The Potato Leek Gratin was a nice accompaniment that wasn’t as heavy as you might expect. The potatoes were a bit underdone for my tastes – probably by design.
George’s Pan-seared Sea Scallops with Roasted Corn, Applewood-smoked Bacon, and Tillamook Cheddar Risotto – $11.99. Perhaps the best of the bunch, and with the nicest presentation, this consisted of five nicely sized scallops on a bed of creamy, cheesy risotto. Very good.
The Wave lounge experience is pleasant, though I’m not sure it stands out versus the other options on the monorail and across the lagoon. California Grill upstairs offers similarly priced flatbreads in its lounge area, in addition to the outstanding sushi and better beer and cocktail list. The people watching is significantly better as is the view during Wishes. You may remember the website’s post-refurbishment review of Cali Grill here. The Wave is a much better choice than the Outer Rim bar on the 4th floor, at least for those that don’t want a bar overrun by kids waiting while their parents try to buy their way into Chef Mickey’s at the last minute.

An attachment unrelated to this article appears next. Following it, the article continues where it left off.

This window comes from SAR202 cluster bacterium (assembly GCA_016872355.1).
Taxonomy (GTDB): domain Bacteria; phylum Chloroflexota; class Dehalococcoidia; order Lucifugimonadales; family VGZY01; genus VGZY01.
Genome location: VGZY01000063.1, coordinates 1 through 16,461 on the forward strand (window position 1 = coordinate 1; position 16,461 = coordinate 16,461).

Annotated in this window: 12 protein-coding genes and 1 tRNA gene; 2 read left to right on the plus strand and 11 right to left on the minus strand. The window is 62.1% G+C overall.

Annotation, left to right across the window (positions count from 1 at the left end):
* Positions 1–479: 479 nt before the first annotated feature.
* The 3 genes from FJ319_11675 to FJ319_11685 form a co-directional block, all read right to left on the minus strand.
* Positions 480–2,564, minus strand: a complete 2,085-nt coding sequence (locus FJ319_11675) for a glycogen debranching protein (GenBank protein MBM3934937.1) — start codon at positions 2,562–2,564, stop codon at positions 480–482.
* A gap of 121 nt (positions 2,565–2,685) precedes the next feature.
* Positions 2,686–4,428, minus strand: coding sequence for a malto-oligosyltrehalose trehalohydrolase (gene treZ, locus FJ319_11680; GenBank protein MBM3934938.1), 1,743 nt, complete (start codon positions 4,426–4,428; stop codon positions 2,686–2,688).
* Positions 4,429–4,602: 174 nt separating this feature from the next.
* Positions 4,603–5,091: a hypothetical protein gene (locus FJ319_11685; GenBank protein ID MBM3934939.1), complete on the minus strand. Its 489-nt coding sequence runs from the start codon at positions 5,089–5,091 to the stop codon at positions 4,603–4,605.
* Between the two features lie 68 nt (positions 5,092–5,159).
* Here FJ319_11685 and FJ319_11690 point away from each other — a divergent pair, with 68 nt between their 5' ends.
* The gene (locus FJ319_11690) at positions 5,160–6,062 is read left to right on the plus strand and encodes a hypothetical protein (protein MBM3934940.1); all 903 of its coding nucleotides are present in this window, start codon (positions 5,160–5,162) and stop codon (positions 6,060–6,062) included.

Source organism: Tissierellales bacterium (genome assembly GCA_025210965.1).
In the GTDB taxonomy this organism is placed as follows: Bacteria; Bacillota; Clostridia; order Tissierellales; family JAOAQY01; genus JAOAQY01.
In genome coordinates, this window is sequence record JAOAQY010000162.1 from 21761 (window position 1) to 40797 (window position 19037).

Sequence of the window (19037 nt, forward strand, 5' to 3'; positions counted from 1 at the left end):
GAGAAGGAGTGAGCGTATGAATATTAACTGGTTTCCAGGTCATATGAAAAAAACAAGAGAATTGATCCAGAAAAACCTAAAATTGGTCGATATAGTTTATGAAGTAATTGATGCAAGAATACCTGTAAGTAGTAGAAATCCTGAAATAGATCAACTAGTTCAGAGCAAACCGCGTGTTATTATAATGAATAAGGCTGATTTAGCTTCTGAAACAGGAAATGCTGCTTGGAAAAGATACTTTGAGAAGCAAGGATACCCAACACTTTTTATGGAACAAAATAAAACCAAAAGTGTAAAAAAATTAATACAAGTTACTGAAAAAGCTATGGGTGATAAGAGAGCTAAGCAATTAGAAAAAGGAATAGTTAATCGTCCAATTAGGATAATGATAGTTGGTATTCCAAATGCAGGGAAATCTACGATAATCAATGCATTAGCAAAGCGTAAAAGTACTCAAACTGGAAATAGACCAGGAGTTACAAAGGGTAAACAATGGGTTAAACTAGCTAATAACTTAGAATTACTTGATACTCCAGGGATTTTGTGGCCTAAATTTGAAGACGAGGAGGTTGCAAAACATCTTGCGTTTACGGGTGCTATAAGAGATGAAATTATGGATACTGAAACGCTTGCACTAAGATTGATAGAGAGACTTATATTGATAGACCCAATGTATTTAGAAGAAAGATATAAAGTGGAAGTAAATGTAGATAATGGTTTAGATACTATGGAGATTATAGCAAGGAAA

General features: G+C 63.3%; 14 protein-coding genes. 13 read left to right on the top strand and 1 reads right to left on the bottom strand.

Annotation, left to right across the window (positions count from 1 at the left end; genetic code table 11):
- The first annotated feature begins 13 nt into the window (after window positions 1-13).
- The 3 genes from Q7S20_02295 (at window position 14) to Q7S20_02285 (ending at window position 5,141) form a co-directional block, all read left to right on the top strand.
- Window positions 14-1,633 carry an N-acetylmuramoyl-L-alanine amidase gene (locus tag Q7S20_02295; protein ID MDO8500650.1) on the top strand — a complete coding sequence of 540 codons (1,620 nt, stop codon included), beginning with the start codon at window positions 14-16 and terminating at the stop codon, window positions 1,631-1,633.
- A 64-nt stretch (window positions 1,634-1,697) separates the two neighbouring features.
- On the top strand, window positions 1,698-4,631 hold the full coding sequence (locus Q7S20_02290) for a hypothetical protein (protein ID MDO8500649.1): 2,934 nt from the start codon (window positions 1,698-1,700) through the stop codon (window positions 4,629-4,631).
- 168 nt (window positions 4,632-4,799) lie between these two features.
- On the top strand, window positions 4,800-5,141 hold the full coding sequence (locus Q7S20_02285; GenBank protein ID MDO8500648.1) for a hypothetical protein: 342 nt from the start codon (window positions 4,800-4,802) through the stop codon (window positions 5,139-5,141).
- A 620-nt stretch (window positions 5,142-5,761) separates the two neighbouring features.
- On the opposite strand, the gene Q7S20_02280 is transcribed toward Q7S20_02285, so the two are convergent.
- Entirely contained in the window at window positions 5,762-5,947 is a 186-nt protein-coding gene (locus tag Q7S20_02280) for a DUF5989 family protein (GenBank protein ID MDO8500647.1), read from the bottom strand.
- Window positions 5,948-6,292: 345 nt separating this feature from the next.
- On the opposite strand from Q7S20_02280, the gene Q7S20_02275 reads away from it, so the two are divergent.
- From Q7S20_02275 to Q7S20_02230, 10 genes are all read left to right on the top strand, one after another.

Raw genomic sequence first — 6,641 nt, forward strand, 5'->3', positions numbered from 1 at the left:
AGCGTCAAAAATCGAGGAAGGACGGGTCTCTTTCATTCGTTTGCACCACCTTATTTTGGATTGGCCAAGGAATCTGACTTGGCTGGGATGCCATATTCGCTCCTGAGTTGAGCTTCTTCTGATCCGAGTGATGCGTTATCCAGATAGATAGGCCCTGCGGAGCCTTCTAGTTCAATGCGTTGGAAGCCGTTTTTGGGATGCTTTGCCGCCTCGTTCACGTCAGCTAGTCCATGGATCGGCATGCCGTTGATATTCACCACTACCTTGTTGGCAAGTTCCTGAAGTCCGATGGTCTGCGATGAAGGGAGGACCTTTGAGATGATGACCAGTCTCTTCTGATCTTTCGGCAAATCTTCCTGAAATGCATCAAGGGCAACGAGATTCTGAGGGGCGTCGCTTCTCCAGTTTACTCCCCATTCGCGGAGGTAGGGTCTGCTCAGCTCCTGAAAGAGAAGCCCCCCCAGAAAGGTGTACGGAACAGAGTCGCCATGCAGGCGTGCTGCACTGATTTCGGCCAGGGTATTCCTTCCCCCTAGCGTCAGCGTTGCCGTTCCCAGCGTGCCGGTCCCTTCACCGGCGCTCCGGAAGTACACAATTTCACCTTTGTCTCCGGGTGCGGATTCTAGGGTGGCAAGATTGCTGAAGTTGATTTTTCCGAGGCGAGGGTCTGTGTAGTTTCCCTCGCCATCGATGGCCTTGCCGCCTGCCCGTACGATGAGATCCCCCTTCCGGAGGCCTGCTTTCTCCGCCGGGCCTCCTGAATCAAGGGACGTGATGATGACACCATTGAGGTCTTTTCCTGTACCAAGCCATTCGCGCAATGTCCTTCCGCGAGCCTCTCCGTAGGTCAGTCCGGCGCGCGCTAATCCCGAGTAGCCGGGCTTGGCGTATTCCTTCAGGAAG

Main Street is again scrimless as the Confectionery’s came down that morning.
Water again flows around Cinderella Castle and into other areas of the Park.
An inflatable-looking dam keeps the water out of the area where they’re still demolishing the old smoking section/AAA fireworks viewing area.
On the other side, the old swan boat dock has been reduced to a layer of mulch.
The unfortunate area the walls are hiding.
Larger: https://www.easywdw.com/reports11/why.jpg. For those of you wondering why they’re expanding The Hub area, this is it about five minutes before the Electrical Parade is set to step off from Main Street.
Hub construction isn’t expected to be complete until around September of next year.
Kiosk waits continue to be significantly shorter with all guests able to select FP+ in advance via the app or website.